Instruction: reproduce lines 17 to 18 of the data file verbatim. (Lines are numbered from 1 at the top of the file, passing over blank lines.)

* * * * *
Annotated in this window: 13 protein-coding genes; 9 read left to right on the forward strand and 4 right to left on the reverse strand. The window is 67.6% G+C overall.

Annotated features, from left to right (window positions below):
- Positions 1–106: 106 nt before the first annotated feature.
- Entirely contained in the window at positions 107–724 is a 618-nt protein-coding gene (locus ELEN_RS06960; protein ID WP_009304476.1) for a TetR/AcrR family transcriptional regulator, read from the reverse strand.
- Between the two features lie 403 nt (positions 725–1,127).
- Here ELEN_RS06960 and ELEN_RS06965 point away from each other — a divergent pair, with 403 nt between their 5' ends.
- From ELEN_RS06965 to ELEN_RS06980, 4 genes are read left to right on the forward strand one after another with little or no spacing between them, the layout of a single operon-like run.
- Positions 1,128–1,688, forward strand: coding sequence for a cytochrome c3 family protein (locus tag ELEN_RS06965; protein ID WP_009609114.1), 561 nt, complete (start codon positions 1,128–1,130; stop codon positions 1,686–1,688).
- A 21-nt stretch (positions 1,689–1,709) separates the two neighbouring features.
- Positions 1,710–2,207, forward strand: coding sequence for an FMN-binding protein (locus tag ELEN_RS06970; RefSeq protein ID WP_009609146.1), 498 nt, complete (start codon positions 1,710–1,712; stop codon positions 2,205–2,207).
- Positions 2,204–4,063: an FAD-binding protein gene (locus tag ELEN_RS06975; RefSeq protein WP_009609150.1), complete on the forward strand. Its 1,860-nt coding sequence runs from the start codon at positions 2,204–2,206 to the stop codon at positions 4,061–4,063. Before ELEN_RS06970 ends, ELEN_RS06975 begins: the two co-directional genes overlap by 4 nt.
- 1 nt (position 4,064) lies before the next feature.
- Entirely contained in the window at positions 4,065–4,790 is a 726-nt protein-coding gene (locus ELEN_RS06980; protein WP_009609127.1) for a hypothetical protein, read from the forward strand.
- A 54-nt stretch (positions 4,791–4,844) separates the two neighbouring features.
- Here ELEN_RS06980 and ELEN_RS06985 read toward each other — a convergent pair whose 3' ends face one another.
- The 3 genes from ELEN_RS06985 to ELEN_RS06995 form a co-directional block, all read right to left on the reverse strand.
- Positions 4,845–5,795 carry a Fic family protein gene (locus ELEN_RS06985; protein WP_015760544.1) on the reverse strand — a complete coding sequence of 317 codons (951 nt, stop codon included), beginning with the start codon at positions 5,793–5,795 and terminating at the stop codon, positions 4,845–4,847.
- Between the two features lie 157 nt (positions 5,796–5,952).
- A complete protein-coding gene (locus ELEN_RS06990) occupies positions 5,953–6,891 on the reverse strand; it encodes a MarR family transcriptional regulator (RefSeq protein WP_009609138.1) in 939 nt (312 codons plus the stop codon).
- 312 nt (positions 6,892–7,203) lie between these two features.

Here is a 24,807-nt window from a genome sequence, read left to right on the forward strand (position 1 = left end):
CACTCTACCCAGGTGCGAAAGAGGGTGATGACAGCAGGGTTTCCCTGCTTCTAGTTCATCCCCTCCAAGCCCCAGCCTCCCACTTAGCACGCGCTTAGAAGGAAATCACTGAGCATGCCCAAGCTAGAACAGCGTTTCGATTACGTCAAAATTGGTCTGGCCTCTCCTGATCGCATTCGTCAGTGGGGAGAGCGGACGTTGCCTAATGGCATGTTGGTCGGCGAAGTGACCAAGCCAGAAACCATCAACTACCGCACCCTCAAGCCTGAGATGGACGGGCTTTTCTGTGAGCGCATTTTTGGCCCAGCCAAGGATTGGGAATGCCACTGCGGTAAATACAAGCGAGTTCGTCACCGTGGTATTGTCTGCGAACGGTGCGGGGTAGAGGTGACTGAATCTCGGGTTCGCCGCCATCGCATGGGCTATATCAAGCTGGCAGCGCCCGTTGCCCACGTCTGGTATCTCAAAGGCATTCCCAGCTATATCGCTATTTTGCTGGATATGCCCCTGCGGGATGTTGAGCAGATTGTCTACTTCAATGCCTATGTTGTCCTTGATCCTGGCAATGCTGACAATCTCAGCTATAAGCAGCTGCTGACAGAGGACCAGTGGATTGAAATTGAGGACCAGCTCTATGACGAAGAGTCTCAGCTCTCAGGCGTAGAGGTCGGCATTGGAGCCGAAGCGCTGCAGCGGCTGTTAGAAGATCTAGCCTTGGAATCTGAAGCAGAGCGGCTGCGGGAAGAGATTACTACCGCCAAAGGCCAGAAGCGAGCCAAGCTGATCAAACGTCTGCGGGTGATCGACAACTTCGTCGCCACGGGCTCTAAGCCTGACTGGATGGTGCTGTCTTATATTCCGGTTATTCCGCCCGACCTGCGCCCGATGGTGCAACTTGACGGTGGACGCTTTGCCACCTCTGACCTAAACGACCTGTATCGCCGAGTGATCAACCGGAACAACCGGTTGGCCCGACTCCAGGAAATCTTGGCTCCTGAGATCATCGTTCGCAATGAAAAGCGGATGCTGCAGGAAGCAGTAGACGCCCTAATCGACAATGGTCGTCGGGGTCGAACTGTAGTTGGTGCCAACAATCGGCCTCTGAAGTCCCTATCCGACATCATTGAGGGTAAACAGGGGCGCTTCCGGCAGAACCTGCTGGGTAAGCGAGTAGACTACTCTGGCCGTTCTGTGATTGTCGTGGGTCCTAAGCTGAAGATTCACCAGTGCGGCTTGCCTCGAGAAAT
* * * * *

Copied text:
- Positions 4,845–5,795 carry a Fic family protein gene (locus ELEN_RS06985; protein WP_015760544.1) on the reverse strand — a complete coding sequence of 317 codons (951 nt, stop codon included), beginning with the start codon at positions 5,793–5,795 and terminating at the stop codon, positions 4,845–4,847.
- Between the two features lie 157 nt (positions 5,796–5,952).